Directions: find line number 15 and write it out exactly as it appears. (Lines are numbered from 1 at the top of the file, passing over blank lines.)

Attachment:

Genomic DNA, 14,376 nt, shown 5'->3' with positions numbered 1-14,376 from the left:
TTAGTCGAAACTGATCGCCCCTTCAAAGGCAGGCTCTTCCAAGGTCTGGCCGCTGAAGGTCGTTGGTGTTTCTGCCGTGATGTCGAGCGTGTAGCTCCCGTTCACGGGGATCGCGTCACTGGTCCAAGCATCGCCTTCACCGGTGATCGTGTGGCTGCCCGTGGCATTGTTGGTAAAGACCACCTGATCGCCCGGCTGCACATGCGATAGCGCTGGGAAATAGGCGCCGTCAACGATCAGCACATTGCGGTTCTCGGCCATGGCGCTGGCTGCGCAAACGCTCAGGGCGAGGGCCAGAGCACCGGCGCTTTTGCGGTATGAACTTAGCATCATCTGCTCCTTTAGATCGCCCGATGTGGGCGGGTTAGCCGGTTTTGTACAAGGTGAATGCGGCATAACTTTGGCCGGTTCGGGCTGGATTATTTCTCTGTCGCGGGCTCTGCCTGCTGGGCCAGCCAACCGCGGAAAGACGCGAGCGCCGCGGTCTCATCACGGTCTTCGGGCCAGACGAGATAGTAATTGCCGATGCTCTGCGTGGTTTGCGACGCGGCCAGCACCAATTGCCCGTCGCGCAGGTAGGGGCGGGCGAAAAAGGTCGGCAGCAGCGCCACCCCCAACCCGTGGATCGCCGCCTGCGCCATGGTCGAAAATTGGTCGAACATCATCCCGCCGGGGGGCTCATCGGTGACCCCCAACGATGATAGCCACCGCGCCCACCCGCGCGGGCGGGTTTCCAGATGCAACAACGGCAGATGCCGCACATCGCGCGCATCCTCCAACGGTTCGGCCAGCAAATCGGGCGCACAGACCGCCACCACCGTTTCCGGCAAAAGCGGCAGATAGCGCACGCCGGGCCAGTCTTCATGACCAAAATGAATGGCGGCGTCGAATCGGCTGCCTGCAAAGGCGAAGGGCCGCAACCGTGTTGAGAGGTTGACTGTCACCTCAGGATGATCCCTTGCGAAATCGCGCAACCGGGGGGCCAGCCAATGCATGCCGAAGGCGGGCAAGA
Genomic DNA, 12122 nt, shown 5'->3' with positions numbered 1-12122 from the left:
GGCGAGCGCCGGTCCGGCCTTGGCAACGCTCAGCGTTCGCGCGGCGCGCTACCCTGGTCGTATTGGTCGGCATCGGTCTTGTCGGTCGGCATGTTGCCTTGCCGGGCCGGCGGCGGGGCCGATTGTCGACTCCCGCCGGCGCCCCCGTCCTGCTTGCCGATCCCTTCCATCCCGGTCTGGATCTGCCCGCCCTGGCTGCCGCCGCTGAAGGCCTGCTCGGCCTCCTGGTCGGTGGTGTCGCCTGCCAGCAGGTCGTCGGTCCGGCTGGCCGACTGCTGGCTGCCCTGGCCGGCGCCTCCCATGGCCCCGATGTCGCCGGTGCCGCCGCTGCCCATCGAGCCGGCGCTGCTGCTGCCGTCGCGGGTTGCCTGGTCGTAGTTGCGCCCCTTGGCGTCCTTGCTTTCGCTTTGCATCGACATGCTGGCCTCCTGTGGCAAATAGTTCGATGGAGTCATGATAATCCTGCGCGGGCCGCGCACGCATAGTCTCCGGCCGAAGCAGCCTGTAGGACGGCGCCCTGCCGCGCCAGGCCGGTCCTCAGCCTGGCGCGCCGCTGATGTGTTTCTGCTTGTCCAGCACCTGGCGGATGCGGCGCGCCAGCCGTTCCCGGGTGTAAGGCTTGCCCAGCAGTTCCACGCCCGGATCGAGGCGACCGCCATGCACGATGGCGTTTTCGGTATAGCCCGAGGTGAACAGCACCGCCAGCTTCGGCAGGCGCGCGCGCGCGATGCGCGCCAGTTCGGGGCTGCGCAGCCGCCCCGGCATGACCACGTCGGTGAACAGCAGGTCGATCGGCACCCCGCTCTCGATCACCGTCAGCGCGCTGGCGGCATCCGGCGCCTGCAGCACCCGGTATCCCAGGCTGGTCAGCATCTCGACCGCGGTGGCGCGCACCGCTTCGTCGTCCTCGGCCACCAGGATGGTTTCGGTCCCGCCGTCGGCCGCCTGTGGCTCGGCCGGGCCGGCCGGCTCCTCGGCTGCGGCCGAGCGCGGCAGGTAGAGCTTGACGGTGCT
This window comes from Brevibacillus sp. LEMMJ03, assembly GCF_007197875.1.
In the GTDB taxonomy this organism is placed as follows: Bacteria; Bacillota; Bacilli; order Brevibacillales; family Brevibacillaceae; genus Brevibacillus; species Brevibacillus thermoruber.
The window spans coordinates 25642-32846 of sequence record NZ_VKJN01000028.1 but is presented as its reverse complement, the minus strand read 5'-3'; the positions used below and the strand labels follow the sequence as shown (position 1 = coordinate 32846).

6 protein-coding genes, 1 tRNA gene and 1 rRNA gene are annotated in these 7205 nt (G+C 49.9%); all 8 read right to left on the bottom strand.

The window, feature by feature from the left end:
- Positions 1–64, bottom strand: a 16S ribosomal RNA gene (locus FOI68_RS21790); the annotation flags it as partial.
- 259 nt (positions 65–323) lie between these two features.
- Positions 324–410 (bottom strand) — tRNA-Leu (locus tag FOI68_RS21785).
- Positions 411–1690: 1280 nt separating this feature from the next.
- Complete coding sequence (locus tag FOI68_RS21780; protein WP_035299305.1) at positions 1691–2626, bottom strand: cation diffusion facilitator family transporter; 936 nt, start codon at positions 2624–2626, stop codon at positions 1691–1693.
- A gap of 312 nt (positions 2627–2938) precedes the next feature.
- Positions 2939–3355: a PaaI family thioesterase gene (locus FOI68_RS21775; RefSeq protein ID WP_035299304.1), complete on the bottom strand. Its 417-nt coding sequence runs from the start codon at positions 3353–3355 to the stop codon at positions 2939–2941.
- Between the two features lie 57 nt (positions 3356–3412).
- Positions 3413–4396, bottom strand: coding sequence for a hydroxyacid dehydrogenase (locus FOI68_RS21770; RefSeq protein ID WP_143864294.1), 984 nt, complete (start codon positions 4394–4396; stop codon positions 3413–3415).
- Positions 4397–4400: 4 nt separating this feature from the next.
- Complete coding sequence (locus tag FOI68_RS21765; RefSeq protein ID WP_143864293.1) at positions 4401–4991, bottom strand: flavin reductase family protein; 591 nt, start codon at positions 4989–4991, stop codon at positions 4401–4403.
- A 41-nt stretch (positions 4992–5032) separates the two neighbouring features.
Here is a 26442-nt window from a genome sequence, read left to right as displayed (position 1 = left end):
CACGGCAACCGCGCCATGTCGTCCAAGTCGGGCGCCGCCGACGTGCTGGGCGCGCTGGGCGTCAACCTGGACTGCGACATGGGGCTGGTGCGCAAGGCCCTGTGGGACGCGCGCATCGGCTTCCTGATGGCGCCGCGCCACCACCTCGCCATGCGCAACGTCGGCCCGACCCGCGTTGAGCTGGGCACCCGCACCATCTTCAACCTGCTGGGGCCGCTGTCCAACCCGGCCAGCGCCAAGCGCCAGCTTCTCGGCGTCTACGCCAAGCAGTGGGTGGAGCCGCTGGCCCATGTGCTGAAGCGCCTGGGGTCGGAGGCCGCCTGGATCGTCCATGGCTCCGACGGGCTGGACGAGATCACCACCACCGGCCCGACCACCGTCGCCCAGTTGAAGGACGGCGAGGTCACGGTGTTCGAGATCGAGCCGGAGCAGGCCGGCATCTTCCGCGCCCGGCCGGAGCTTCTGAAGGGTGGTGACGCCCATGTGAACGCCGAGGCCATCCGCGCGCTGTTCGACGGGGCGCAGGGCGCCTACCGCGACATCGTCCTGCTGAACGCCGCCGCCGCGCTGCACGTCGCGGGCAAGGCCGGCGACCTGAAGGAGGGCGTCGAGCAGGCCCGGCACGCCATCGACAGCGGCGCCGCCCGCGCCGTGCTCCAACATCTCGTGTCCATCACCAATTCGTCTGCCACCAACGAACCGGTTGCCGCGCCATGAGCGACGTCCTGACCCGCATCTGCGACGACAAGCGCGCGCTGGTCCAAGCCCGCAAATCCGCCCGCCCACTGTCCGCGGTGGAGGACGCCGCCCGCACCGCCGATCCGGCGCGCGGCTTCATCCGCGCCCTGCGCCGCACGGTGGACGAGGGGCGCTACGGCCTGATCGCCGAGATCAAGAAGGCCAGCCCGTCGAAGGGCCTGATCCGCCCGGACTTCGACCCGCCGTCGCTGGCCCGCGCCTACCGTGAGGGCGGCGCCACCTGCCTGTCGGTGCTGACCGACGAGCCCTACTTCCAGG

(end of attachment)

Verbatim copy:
- A gap of 312 nt (positions 2627–2938) precedes the next feature.